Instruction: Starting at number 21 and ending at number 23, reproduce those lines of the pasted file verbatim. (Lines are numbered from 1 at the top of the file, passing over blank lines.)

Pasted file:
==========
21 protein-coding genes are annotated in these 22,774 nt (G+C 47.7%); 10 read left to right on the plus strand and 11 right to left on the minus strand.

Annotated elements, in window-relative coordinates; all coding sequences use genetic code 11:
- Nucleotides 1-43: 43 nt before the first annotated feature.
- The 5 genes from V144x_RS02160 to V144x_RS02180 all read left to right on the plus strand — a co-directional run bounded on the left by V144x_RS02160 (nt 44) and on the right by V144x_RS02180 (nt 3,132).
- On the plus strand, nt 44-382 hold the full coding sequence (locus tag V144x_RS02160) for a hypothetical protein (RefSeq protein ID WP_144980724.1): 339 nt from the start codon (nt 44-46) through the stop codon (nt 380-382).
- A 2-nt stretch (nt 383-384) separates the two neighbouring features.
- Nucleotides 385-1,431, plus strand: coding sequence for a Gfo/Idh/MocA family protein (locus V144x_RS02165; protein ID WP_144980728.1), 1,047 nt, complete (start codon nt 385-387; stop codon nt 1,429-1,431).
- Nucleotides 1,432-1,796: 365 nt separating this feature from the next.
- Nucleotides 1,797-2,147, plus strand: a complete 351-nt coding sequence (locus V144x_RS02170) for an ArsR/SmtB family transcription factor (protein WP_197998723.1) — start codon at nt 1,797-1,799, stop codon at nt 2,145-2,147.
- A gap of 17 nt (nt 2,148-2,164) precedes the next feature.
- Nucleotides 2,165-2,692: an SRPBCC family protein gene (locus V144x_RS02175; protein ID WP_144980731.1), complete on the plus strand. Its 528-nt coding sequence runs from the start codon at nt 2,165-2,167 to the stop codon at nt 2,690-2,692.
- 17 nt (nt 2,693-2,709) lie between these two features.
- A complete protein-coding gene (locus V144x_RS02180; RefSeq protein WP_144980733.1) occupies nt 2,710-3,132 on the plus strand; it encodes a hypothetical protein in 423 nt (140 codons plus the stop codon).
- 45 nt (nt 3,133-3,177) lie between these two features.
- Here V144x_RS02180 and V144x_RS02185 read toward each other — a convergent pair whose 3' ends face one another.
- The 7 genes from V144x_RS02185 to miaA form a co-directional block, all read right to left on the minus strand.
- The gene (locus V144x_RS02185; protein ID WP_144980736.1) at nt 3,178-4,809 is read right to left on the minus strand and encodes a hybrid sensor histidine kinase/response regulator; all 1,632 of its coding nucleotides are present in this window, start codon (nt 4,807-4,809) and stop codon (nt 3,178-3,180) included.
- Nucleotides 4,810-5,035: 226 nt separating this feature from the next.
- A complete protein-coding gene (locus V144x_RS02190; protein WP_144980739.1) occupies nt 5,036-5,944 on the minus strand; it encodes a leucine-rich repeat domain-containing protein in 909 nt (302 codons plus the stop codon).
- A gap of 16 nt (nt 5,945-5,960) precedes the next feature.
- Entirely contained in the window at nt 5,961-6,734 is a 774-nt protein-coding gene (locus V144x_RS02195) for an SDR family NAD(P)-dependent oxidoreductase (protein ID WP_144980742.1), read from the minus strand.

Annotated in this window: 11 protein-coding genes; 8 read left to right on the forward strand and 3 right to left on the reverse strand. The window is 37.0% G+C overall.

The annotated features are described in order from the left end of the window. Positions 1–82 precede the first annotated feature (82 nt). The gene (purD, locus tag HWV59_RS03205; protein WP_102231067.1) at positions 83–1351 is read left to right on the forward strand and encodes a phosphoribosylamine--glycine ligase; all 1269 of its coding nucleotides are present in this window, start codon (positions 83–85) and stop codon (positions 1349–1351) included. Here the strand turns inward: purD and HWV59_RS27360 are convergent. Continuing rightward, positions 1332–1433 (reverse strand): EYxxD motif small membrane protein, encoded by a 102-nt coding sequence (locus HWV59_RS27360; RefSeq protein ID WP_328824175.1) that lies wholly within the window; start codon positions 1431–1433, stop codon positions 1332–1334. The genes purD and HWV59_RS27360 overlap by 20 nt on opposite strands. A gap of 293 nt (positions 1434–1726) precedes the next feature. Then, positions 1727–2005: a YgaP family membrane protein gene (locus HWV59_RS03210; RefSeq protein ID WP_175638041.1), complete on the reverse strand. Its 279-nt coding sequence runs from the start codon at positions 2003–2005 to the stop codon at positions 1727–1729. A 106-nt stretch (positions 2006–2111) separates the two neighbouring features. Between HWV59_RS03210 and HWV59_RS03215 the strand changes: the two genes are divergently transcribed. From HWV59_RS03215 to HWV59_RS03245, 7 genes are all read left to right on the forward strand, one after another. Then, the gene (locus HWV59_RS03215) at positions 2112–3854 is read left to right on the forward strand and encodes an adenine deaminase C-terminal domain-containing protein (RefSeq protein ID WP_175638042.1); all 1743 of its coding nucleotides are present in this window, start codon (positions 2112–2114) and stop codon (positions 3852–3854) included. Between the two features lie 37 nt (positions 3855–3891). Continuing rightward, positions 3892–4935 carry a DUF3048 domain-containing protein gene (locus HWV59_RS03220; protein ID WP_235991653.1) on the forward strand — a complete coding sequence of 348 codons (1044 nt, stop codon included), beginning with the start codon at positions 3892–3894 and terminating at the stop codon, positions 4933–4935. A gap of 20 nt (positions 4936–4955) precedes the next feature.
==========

- Entirely contained in the window at nt 5,961-6,734 is a 774-nt protein-coding gene (locus V144x_RS02195) for an SDR family NAD(P)-dependent oxidoreductase (protein ID WP_144980742.1), read from the minus strand.

Annotated in this window: 11 protein-coding genes; 8 read left to right on the forward strand and 3 right to left on the reverse strand. The window is 37.0% G+C overall.

The annotated features are described in order from the left end of the window. Positions 1–82 precede the first annotated feature (82 nt). The gene (purD, locus tag HWV59_RS03205; protein WP_102231067.1) at positions 83–1351 is read left to right on the forward strand and encodes a phosphoribosylamine--glycine ligase; all 1269 of its coding nucleotides are present in this window, start codon (positions 83–85) and stop codon (positions 1349–1351) included. Here the strand turns inward: purD and HWV59_RS27360 are convergent. Continuing rightward, positions 1332–1433 (reverse strand): EYxxD motif small membrane protein, encoded by a 102-nt coding sequence (locus HWV59_RS27360; RefSeq protein ID WP_328824175.1) that lies wholly within the window; start codon positions 1431–1433, stop codon positions 1332–1334. The genes purD and HWV59_RS27360 overlap by 20 nt on opposite strands. A gap of 293 nt (positions 1434–1726) precedes the next feature. Then, positions 1727–2005: a YgaP family membrane protein gene (locus HWV59_RS03210; RefSeq protein ID WP_175638041.1), complete on the reverse strand. Its 279-nt coding sequence runs from the start codon at positions 2003–2005 to the stop codon at positions 1727–1729. A 106-nt stretch (positions 2006–2111) separates the two neighbouring features. Between HWV59_RS03210 and HWV59_RS03215 the strand changes: the two genes are divergently transcribed. From HWV59_RS03215 to HWV59_RS03245, 7 genes are all read left to right on the forward strand, one after another. Then, the gene (locus HWV59_RS03215) at positions 2112–3854 is read left to right on the forward strand and encodes an adenine deaminase C-terminal domain-containing protein (RefSeq protein ID WP_175638042.1); all 1743 of its coding nucleotides are present in this window, start codon (positions 2112–2114) and stop codon (positions 3852–3854) included. Between the two features lie 37 nt (positions 3855–3891). Continuing rightward, positions 3892–4935 carry a DUF3048 domain-containing protein gene (locus HWV59_RS03220; protein ID WP_235991653.1) on the forward strand — a complete coding sequence of 348 codons (1044 nt, stop codon included), beginning with the start codon at positions 3892–3894 and terminating at the stop codon, positions 4933–4935. A gap of 20 nt (positions 4936–4955) precedes the next feature.